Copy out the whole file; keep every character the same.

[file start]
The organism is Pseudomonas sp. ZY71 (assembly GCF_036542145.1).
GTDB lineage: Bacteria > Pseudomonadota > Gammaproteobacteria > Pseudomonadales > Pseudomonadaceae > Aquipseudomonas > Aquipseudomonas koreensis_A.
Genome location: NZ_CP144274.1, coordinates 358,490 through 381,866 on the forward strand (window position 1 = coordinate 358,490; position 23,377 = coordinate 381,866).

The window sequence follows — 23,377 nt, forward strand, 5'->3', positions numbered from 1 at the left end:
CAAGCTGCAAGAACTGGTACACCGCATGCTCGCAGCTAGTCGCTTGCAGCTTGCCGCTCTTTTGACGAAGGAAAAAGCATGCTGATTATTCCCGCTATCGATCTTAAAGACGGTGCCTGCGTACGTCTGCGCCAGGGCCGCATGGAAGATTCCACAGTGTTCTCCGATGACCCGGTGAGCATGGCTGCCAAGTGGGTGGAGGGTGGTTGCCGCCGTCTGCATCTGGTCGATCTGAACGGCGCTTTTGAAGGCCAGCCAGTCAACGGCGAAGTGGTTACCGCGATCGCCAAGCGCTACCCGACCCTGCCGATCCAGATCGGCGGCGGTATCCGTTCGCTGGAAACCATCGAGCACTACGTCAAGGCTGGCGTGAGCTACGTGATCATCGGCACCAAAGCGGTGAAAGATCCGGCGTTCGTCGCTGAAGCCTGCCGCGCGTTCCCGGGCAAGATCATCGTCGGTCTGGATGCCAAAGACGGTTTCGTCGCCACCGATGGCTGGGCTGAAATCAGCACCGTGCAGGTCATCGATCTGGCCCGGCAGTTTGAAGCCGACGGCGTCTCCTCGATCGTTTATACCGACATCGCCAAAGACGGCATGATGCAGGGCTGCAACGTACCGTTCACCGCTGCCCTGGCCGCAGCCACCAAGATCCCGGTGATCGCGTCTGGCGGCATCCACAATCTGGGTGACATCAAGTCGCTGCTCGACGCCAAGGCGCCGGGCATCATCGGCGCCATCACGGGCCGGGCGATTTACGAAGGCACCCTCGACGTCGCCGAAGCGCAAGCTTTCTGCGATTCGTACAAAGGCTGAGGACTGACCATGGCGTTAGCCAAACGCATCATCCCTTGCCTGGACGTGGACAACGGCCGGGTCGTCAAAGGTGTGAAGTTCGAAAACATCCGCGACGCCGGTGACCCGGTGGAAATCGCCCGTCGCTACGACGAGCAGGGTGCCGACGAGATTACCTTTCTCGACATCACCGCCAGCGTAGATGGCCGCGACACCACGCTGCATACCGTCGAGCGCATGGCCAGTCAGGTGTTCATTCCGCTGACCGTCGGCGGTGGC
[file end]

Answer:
The organism is Pseudomonas sp. ZY71 (assembly GCF_036542145.1).
GTDB lineage: Bacteria > Pseudomonadota > Gammaproteobacteria > Pseudomonadales > Pseudomonadaceae > Aquipseudomonas > Aquipseudomonas koreensis_A.
Genome location: NZ_CP144274.1, coordinates 358,490 through 381,866 on the forward strand (window position 1 = coordinate 358,490; position 23,377 = coordinate 381,866).

The window sequence follows — 23,377 nt, forward strand, 5'->3', positions numbered from 1 at the left end:
CAAGCTGCAAGAACTGGTACACCGCATGCTCGCAGCTAGTCGCTTGCAGCTTGCCGCTCTTTTGACGAAGGAAAAAGCATGCTGATTATTCCCGCTATCGATCTTAAAGACGGTGCCTGCGTACGTCTGCGCCAGGGCCGCATGGAAGATTCCACAGTGTTCTCCGATGACCCGGTGAGCATGGCTGCCAAGTGGGTGGAGGGTGGTTGCCGCCGTCTGCATCTGGTCGATCTGAACGGCGCTTTTGAAGGCCAGCCAGTCAACGGCGAAGTGGTTACCGCGATCGCCAAGCGCTACCCGACCCTGCCGATCCAGATCGGCGGCGGTATCCGTTCGCTGGAAACCATCGAGCACTACGTCAAGGCTGGCGTGAGCTACGTGATCATCGGCACCAAAGCGGTGAAAGATCCGGCGTTCGTCGCTGAAGCCTGCCGCGCGTTCCCGGGCAAGATCATCGTCGGTCTGGATGCCAAAGACGGTTTCGTCGCCACCGATGGCTGGGCTGAAATCAGCACCGTGCAGGTCATCGATCTGGCCCGGCAGTTTGAAGCCGACGGCGTCTCCTCGATCGTTTATACCGACATCGCCAAAGACGGCATGATGCAGGGCTGCAACGTACCGTTCACCGCTGCCCTGGCCGCAGCCACCAAGATCCCGGTGATCGCGTCTGGCGGCATCCACAATCTGGGTGACATCAAGTCGCTGCTCGACGCCAAGGCGCCGGGCATCATCGGCGCCATCACGGGCCGGGCGATTTACGAAGGCACCCTCGACGTCGCCGAAGCGCAAGCTTTCTGCGATTCGTACAAAGGCTGAGGACTGACCATGGCGTTAGCCAAACGCATCATCCCTTGCCTGGACGTGGACAACGGCCGGGTCGTCAAAGGTGTGAAGTTCGAAAACATCCGCGACGCCGGTGACCCGGTGGAAATCGCCCGTCGCTACGACGAGCAGGGTGCCGACGAGATTACCTTTCTCGACATCACCGCCAGCGTAGATGGCCGCGACACCACGCTGCATACCGTCGAGCGCATGGCCAGTCAGGTGTTCATTCCGCTGACCGTCGGCGGTGGC